this thing has really been bugging me, so i did some more digging. i think its an active twin-t filter. its just not drawn like it. the thing that tipped me off, is that C2 and C5 are identical, and the trimmer R7 is such that it can add with R6 to have the same value as R8. twin-t filters are really sensitive to component matching, so adjusting this would definitely peak the filter. if you rearrange the components so those R and C values are parallel to each other, and then wrap the 2 gain stages around it, it starts to look like a standard twin-t bandpass, which would be a reasonable place to start if you wanted to design a bandpass filter.
J3RK
I too have tried to classify it a bit, then just decided I didn't care anymore. A relative of mine who designs a lot of high-end broadcast equipment, and synths on the side (who also knows a bit about synth history) had this to say. (in a humorous tone, so no real implications...)

"he probably dropped some acid and kept adding on parts until it sounded right" hihi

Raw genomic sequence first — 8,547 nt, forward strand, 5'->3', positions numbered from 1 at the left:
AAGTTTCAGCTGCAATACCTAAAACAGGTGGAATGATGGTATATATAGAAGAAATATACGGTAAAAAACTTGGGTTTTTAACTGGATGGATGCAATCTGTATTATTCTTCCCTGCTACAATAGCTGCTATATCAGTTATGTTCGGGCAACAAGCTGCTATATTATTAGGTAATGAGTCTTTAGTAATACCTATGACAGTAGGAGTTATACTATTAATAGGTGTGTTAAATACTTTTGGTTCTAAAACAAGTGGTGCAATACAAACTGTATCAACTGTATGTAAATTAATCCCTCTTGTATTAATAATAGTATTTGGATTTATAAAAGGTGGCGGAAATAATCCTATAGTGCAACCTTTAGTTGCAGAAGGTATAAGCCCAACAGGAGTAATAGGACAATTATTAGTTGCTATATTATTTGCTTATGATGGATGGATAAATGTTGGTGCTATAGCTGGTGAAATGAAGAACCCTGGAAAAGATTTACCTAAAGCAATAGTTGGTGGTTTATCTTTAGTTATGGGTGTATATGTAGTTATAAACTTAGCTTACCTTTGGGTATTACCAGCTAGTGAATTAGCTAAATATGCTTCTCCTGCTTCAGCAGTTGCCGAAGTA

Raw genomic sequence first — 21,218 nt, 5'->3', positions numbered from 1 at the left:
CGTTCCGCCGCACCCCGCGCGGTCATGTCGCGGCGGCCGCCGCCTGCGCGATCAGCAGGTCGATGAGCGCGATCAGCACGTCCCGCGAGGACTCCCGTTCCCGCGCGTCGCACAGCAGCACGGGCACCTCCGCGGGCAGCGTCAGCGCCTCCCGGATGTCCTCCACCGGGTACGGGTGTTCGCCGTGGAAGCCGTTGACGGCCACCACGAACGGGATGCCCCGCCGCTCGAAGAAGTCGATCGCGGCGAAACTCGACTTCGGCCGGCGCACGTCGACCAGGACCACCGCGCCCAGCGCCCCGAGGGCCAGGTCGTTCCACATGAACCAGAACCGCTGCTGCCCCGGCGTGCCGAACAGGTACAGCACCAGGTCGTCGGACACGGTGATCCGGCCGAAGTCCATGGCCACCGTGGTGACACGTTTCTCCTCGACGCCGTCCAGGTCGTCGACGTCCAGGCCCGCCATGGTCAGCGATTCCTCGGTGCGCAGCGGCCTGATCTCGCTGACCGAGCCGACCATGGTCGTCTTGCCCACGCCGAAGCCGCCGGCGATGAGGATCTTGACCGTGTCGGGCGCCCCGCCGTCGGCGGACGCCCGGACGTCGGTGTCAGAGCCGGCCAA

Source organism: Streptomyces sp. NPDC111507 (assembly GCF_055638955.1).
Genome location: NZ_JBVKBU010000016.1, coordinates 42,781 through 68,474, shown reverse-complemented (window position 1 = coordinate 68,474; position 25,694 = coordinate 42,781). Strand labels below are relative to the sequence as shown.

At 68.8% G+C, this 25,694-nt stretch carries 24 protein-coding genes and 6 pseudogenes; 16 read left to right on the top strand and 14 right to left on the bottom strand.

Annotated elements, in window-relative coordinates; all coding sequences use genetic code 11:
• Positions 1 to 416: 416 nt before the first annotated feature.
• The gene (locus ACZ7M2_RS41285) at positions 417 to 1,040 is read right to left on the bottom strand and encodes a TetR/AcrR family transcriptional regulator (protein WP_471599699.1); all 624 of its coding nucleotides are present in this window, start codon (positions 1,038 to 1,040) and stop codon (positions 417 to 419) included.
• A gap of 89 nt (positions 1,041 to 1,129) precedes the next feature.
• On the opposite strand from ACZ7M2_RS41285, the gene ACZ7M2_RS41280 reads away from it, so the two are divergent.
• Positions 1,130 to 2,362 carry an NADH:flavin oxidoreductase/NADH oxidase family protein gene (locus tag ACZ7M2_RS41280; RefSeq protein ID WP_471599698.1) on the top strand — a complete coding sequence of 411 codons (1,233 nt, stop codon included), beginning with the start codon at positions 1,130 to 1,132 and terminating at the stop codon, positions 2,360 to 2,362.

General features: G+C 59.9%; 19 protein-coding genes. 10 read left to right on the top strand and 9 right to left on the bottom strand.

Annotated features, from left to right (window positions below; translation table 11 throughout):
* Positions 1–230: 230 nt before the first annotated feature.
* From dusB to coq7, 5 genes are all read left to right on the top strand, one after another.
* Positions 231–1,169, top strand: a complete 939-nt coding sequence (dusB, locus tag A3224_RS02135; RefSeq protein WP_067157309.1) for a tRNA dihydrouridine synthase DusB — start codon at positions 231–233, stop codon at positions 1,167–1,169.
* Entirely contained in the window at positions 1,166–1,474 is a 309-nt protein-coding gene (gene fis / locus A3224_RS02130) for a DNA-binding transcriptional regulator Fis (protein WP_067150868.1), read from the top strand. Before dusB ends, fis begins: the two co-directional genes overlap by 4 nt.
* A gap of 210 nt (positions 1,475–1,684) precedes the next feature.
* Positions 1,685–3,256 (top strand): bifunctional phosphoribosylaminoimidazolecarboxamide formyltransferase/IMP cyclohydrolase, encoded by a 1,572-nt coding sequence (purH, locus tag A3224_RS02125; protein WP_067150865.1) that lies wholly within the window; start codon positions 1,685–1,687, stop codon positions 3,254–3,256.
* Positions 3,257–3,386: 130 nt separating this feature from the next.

As mentioned it's a hack or a masterpiece. I tend to think it's both. I also feel this way about Serge designs. Where some obscure part (like the LM3900) is used in weird and wonderful ways to achieve the desired circuit function. Things that most people probably wouldn't try, think of, etc. I find myself impressed by these sorts of things, as I wouldn't think of them in a million years.

I don't know how true this is, but I've heard that Don tended to buy up a lot of surplus components, and then create designs around what he had to work with. This may be why some of these oddball designs came about. When I think about building something, I tend to go with the little building-blocks that I know, and then pick the parts to achieve that, rather than start with the parts, and make them work. Once again, I don't know how accurate that is, just something I've read/heard.

This also reminds me of programming and coding analogies, where there are tons of ways to arrive at the same basic functionality. I've known some really good programmers that can't decipher someone else' code despite their high skill level, and would have programmed it an entirely different way. Either way gets to the end result, though maybe one way is more conventional, and one is entirely oddball. Cool to think about anyway. w00t
daverj
When I removed the adjustments, and parts for gain and stability, I ended up with the same diagram as Tim did. Though I positioned the parts a little differently to highlight the classic RC lowpass and highpass elements.

When I looked at the individual outs and tried to simplify it even further, I ended up with this: